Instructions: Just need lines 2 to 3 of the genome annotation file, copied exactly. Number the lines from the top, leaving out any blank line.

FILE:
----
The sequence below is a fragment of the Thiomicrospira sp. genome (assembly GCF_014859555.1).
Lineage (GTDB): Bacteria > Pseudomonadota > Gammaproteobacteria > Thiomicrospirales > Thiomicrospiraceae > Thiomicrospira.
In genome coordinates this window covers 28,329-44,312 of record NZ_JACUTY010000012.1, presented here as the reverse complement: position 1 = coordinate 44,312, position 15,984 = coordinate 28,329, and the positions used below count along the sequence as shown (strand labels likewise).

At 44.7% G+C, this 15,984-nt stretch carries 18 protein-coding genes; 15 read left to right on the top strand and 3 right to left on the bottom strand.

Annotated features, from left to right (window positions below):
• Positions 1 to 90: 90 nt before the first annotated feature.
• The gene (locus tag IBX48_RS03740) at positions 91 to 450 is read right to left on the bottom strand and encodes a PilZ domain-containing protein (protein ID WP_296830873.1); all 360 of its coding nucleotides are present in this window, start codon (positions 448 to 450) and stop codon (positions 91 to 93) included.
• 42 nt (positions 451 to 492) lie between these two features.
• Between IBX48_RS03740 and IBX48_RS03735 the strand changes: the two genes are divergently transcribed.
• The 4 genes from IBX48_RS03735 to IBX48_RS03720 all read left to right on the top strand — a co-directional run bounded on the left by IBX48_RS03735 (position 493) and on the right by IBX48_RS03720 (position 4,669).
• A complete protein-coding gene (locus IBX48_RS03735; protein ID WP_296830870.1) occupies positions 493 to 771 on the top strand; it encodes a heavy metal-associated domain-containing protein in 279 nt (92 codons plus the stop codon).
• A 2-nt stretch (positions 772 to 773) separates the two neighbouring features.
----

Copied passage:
Lineage (GTDB): Bacteria > Pseudomonadota > Gammaproteobacteria > Thiomicrospirales > Thiomicrospiraceae > Thiomicrospira.
In genome coordinates this window covers 28,329-44,312 of record NZ_JACUTY010000012.1, presented here as the reverse complement: position 1 = coordinate 44,312, position 15,984 = coordinate 28,329, and the positions used below count along the sequence as shown (strand labels likewise).